When is it time to rebrand?

I first talked about the difference between a logo and a brand. If you haven’t read it already…check it out HERE.

With that knowledge…
Over my decades as an art director and freelance designer, I have boiled down the FOUR-ish major times that I have ran into when businesses chose to rebrand. Do you fall into any of these?

1. Your current _ _ _ _ no longer reflects your vision

What’s in a n a m e?

Wasn’t Shakespeare right? That the flower’s name didn’t make it smell sweet…so in turn the logic is that names don’t matter. Well, this might change your mind. Did you know that Google’s original name was BackRub.

No joke. Back. Rub.

According to Stanford’s David Koller, and Google’s own website, Page and Brin’s 1996 foray into the world of search engines was initially called “BackRub.” (Pause for judgement.)

They called it this because the program analyzed the web’s “back links” to understand how important a website was, and what other sites it related to.

So BackRub operated on Stanford’s servers until it eventually took up too much bandwidth in or around 1997. That’s when Page seems to have decided that the BackRub name just wasn’t good enough.  According to Koller, Page and his officemates at Stanford began to workshop different names for the search engine technology, names that would evoke just how much data they were indexing. The name “Google” actually came from fellow graduate student, Sean Anderson, who suggested the word “googolplex” during a brainstorming session, while Page countered with the shorter “googol.”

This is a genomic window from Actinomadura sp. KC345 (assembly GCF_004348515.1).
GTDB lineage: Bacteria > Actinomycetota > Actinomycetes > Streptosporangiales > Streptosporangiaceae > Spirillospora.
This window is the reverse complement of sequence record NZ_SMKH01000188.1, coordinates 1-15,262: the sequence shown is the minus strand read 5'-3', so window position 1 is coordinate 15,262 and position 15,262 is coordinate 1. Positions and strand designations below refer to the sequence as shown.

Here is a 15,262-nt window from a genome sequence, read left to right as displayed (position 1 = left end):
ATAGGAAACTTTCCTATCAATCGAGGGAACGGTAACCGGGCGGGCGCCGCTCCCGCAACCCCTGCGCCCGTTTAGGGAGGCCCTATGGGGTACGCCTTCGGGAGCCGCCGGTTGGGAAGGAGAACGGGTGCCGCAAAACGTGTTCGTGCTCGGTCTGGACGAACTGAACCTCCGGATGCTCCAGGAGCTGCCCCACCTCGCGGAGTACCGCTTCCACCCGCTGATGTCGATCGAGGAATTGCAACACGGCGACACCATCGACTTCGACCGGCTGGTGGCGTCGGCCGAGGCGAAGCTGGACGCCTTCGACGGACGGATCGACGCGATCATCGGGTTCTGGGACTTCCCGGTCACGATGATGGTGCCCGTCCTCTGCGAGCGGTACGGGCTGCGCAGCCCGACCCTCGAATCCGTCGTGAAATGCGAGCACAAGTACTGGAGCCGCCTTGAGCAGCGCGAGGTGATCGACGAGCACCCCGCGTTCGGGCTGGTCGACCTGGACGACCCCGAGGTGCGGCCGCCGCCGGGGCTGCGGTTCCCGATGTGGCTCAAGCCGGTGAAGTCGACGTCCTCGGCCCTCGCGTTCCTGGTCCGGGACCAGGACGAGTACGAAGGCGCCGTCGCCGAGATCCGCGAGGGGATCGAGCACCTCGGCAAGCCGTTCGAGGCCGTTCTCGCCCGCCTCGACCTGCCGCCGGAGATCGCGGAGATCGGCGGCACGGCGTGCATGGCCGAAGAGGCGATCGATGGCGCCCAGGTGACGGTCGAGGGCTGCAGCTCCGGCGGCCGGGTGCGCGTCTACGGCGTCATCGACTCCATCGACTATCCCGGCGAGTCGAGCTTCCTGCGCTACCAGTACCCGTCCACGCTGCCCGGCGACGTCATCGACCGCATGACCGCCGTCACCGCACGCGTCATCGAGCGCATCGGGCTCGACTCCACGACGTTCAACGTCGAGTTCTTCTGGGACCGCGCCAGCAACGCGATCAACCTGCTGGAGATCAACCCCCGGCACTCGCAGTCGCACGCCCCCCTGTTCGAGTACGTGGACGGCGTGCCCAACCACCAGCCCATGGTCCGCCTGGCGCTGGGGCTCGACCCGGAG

Is Googol even a word? Actually, yeah! It’s a digit started by a 1 and then followed by 100 zeroes. FUN FACTS: a googolplex is a 1 followed by a googol zeros (drop that knowledge at your next dinner party).   

So with a “GOOGOL” in hand, Anderson went to check if that domain name was taken, but accidentally searched for “google.com” instead of “googol.com.” Turns out, Page liked that name even better, and registered the domain name for Brin and himself on September 15, 1997. And the rest they say is history.

ALTERNATIVE UNIVERSE SIGHTING: So if Larry Page and Sergey Brin hadn’t had the foresight to change Google’s original name, we’d all have BackRub as our browser’s default home page and our emails would be @backRub.com — SO WEIRD!

But I digress….whatever the reason, you shouldn’t let your brand’s NAME or ICON be a drag on the brand itself. A strong name or logo design is the foundation of your brand story. It’s your moniker, your bat signal. It is the touchpoint your customer engages with every time they buy or engage with you. And your brand’s name and/or logo should be unique, differentiating, and, above all, memorable.

I, of course, specialize in the VISUAL icon creation of your brand, but if you do decide to rename, try this 5 step process from Ignyte Brands that I share with my clients and students.

Make your m a r k (or l o g o).